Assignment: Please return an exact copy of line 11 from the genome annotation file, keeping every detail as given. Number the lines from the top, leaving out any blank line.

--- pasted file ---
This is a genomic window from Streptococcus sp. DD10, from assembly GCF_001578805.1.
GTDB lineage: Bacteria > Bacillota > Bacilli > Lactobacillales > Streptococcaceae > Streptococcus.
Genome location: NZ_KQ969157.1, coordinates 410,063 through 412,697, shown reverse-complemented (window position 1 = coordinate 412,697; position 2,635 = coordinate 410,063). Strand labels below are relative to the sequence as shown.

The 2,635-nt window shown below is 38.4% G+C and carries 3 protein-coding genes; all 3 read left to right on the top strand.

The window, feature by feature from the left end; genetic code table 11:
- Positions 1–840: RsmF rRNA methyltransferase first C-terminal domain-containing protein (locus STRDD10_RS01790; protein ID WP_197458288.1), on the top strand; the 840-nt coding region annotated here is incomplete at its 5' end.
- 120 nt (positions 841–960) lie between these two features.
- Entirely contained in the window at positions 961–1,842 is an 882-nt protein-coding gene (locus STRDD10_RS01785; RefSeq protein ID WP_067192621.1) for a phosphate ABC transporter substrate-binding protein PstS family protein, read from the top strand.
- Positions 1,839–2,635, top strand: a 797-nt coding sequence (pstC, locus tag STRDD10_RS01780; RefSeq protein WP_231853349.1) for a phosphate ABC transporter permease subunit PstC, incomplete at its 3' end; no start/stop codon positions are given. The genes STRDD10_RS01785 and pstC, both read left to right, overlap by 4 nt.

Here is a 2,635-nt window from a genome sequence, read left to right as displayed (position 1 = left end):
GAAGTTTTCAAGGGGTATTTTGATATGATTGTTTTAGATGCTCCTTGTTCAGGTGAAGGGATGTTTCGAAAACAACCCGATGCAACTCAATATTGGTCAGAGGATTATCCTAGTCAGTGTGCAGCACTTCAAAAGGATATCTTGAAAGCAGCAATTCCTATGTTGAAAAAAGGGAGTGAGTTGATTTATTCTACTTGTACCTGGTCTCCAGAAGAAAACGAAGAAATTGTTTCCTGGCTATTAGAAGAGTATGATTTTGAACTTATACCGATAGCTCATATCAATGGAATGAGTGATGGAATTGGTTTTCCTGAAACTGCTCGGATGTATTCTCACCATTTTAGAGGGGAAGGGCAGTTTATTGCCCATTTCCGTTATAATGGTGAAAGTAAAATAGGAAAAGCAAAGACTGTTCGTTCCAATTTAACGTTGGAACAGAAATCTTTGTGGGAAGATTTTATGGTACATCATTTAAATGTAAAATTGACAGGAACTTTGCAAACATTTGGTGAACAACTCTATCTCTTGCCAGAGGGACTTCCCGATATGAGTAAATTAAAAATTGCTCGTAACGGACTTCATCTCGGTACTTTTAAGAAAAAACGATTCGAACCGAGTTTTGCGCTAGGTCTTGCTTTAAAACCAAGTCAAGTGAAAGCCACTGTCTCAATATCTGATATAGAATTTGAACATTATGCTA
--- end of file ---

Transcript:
GAAGTTTTCAAGGGGTATTTTGATATGATTGTTTTAGATGCTCCTTGTTCAGGTGAAGGGATGTTTCGAAAACAACCCGATGCAACTCAATATTGGTCAGAGGATTATCCTAGTCAGTGTGCAGCACTTCAAAAGGATATCTTGAAAGCAGCAATTCCTATGTTGAAAAAAGGGAGTGAGTTGATTTATTCTACTTGTACCTGGTCTCCAGAAGAAAACGAAGAAATTGTTTCCTGGCTATTAGAAGAGTATGATTTTGAACTTATACCGATAGCTCATATCAATGGAATGAGTGATGGAATTGGTTTTCCTGAAACTGCTCGGATGTATTCTCACCATTTTAGAGGGGAAGGGCAGTTTATTGCCCATTTCCGTTATAATGGTGAAAGTAAAATAGGAAAAGCAAAGACTGTTCGTTCCAATTTAACGTTGGAACAGAAATCTTTGTGGGAAGATTTTATGGTACATCATTTAAATGTAAAATTGACAGGAACTTTGCAAACATTTGGTGAACAACTCTATCTCTTGCCAGAGGGACTTCCCGATATGAGTAAATTAAAAATTGCTCGTAACGGACTTCATCTCGGTACTTTTAAGAAAAAACGATTCGAACCGAGTTTTGCGCTAGGTCTTGCTTTAAAACCAAGTCAAGTGAAAGCCACTGTCTCAATATCTGATATAGAATTTGAACATTATGCTA